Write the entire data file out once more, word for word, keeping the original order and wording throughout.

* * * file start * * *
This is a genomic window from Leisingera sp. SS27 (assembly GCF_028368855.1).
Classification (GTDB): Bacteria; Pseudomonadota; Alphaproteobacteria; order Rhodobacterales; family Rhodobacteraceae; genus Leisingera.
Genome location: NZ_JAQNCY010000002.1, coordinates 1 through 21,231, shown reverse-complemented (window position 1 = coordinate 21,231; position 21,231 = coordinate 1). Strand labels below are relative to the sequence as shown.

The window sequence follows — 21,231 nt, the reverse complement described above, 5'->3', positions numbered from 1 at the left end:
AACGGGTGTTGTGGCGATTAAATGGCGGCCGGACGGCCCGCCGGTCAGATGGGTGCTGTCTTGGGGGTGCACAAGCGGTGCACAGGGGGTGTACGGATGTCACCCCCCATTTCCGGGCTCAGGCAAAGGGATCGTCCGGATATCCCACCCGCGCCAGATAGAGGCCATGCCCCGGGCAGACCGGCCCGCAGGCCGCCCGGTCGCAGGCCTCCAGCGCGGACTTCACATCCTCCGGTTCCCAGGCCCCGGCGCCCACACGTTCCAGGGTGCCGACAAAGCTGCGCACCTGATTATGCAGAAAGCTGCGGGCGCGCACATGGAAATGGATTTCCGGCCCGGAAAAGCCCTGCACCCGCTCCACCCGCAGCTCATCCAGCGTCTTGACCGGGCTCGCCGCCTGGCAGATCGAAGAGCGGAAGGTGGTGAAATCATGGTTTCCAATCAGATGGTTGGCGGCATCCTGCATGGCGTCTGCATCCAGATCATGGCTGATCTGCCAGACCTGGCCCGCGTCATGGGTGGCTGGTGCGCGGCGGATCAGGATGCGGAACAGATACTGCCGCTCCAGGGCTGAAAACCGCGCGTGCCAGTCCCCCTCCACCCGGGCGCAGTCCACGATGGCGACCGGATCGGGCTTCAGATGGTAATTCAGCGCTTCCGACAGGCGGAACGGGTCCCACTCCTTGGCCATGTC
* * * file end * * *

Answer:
This is a genomic window from Leisingera sp. SS27 (assembly GCF_028368855.1).
Classification (GTDB): Bacteria; Pseudomonadota; Alphaproteobacteria; order Rhodobacterales; family Rhodobacteraceae; genus Leisingera.
Genome location: NZ_JAQNCY010000002.1, coordinates 1 through 21,231, shown reverse-complemented (window position 1 = coordinate 21,231; position 21,231 = coordinate 1). Strand labels below are relative to the sequence as shown.

The window sequence follows — 21,231 nt, the reverse complement described above, 5'->3', positions numbered from 1 at the left end:
AACGGGTGTTGTGGCGATTAAATGGCGGCCGGACGGCCCGCCGGTCAGATGGGTGCTGTCTTGGGGGTGCACAAGCGGTGCACAGGGGGTGTACGGATGTCACCCCCCATTTCCGGGCTCAGGCAAAGGGATCGTCCGGATATCCCACCCGCGCCAGATAGAGGCCATGCCCCGGGCAGACCGGCCCGCAGGCCGCCCGGTCGCAGGCCTCCAGCGCGGACTTCACATCCTCCGGTTCCCAGGCCCCGGCGCCCACACGTTCCAGGGTGCCGACAAAGCTGCGCACCTGATTATGCAGAAAGCTGCGGGCGCGCACATGGAAATGGATTTCCGGCCCGGAAAAGCCCTGCACCCGCTCCACCCGCAGCTCATCCAGCGTCTTGACCGGGCTCGCCGCCTGGCAGATCGAAGAGCGGAAGGTGGTGAAATCATGGTTTCCAATCAGATGGTTGGCGGCATCCTGCATGGCGTCTGCATCCAGATCATGGCTGATCTGCCAGACCTGGCCCGCGTCATGGGTGGCTGGTGCGCGGCGGATCAGGATGCGGAACAGATACTGCCGCTCCAGGGCTGAAAACCGCGCGTGCCAGTCCCCCTCCACCCGGGCGCAGTCCACGATGGCGACCGGATCGGGCTTCAGATGGTAATTCAGCGCTTCCGACAGGCGGAACGGGTCCCACTCCTTGGCCATGTC